“Marks and Traces” carries viewers through Thomson’s dreamscape, in which dark backgrounds, sharp angles and murky details leave much up to the imagination, prompting reflection on each piece’s many meanings. Most evident throughout the exhibition, however, is her remarkable skill as a printmaker and her ability to convey not only technical precision, but also the very visual metaphors to which she aspires.
‘Marco Paoli Photography’
The Italian Embassy’s spotlight on Marco Paoli is a breathtaking exhibition of photography taken from the artist’s collection “Silenzio” and his upcoming monograph “Ethiopia.” The works create a stunning world atlas of sorts, depicting dozens of locations from the artist’s travels in search of a modern Garden of Eden. Each scene is indeed paradisiacal, with Paoli condensing exquisite beauty into each frame.
The first half of the exhibit, contained mostly to the rightmost wall, is a celebration of the detail the artist is able to capture in his photographs, which are a blend of landscape and portraiture. His pictures of the Bati market in Ethiopia, for example, seem to capture human subjects almost accidentally, with some people gazing at the camera like deer caught in headlights. Directly adjacent to these is a photograph titled “Rainforest,” depicting a lush tree canopy so precisely that it resembles an oil painting. Whereas the former is filled with human activity and expression, the latter is a quiet meditation on the intricacy of nature.
Paoli pays similar attention to detail in nature in “Mandalay,” taken in Myanmar, which shows trees forming an awning over a dirt walkway whose dust seems almost to drift off the picture and into the gallery itself.
Architectural detail, too, takes center stage in these photographs. In “Ouarzazate,” taken in Morocco, Paoli captures the rough texture of stone and clay, while in “Jaisalmer Rajasthan,” he portrays intricately patterned tiles that showcase the city beneath in a breathtaking feat of symmetry.
The left wall of the exhibition differs noticeably from the first half, in that the photographs are marked not by an amassing of detail and texture, but rather by a strategic use of negative space and light.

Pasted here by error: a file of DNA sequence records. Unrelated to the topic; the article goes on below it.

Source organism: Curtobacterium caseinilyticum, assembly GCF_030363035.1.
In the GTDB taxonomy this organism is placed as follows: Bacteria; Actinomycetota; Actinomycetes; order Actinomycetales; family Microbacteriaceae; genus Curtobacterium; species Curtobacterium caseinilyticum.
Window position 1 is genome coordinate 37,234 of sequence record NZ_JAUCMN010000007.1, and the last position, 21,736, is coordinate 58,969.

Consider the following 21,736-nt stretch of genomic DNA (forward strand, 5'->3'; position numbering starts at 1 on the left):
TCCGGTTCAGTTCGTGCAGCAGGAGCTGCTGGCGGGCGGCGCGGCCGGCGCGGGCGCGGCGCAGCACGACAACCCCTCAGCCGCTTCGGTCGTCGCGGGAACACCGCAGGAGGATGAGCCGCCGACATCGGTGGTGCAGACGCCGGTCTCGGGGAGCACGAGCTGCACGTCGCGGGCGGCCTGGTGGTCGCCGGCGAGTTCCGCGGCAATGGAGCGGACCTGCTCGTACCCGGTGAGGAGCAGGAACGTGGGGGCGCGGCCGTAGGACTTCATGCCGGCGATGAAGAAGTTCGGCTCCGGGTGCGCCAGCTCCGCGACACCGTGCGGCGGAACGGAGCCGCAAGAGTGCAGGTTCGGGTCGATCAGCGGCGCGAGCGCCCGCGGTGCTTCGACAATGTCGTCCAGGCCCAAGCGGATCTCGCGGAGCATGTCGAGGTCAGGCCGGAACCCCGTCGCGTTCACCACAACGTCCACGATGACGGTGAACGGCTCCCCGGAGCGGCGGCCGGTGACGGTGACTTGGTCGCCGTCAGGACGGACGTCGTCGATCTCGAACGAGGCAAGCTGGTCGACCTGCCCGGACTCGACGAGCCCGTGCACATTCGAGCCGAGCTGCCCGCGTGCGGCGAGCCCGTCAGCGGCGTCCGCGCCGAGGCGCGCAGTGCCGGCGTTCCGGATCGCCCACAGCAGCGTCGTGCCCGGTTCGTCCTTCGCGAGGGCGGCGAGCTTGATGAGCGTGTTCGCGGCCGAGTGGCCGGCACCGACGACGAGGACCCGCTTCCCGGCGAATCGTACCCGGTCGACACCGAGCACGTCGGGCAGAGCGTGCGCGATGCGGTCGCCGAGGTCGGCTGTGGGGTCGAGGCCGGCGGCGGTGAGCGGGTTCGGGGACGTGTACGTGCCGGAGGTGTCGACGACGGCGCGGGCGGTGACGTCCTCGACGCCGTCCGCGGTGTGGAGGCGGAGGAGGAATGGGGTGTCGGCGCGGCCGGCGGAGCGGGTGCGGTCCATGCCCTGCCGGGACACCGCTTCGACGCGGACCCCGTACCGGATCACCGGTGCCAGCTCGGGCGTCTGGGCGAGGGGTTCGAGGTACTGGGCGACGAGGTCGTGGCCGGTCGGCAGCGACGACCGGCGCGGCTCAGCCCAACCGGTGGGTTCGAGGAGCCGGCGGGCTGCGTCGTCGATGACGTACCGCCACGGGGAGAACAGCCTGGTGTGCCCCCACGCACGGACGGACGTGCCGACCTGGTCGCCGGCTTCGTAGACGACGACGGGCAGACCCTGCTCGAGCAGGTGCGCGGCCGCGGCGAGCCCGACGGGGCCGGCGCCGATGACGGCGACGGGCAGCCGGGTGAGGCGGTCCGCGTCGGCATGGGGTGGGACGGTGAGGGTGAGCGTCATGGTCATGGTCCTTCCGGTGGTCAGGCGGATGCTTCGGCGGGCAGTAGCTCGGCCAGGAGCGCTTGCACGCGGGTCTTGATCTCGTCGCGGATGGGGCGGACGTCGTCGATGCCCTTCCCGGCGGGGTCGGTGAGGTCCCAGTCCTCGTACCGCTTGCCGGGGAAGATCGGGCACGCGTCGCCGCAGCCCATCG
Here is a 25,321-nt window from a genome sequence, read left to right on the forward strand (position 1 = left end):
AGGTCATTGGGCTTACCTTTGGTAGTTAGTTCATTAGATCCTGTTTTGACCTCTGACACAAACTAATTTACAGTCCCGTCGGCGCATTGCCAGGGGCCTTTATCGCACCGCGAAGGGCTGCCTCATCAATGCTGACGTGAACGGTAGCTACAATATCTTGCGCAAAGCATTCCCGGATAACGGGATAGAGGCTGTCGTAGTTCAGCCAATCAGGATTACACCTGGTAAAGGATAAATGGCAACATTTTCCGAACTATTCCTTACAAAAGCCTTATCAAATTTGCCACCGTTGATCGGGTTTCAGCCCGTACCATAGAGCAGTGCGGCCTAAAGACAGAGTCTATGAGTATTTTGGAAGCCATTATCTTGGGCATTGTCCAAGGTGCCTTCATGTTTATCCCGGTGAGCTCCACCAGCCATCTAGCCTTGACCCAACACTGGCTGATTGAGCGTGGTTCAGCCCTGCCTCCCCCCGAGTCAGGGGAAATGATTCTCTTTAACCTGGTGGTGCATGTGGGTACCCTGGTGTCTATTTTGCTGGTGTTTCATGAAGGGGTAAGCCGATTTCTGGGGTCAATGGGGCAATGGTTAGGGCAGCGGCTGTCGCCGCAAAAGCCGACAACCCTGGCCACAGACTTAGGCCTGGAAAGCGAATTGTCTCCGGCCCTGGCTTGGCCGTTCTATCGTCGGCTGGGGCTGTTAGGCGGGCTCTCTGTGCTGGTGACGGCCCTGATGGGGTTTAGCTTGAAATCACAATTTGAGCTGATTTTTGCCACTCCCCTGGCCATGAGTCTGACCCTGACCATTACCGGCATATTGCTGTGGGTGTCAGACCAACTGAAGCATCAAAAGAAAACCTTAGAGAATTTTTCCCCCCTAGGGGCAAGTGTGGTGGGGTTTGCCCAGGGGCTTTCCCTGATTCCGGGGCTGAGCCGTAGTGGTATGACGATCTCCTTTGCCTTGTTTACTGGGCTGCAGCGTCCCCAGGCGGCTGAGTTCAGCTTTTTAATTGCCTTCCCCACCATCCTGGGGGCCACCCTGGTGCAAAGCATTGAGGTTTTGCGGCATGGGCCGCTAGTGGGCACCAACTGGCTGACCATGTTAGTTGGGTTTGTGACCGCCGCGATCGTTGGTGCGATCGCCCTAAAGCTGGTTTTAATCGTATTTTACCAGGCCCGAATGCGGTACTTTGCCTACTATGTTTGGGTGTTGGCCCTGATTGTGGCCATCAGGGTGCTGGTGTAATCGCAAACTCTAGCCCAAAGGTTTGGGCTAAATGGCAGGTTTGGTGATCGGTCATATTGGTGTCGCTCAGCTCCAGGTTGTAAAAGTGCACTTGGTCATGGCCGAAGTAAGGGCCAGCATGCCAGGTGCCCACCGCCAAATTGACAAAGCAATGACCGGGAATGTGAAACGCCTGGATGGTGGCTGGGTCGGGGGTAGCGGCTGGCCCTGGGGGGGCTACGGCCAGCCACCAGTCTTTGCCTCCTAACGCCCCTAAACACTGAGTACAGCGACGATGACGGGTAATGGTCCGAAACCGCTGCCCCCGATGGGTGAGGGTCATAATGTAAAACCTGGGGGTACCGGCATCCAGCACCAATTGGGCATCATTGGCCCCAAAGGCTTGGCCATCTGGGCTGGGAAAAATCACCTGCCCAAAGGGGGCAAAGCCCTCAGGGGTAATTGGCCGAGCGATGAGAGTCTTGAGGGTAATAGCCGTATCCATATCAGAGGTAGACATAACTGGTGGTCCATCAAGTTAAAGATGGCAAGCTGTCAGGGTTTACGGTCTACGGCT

“Ionian Islands,” the photograph that is also the cover of Paoli’s book “Silenzio,” epitomizes this shift in composition: A single island fills the center of the frame, dark amidst a vast sea that fades almost to white at the picture’s edges. Water is similarly showcased in “Kandalama Lake,” in which dark twigs emerge from white water. Paoli is employing high contrast here, but he does so effectively, creating a stark, visually appealing effect that highlights the beauty of both the light and the dark.
Where the frames in the first half of the exhibition are filled with information, every inch some new treasure to be discovered and examined, this second half asks viewers to step back and appreciate the artist’s sense of composition, symmetry and minimalism. In the first set of photographs, Eden takes its form in the chaotic beauty of nature and modern life; in the latter half, Eden is a singular entity, emerging into view through water and mist. Viewers can decide for themselves which version of paradise is more appealing, but the otherworldly quality to Paoli’s work is unquestionable.
Marks and Traces
through Sept. 5
Embassy of Argentina
1600 New Hampshire Ave., NW
For more information, please call (202) 238-6464 or visit http://embassyofargentina.us.
Marco Paoli Photography
through Sept. 30
Embassy of Italy
3000 Whitehaven St., NW
For more information, please call (202) 518-0998 or visit www.iicwashington.esteri.it/IIC_Washington.
About the Author
Miranda Katz is an editorial assistant for The Washington Diplomat.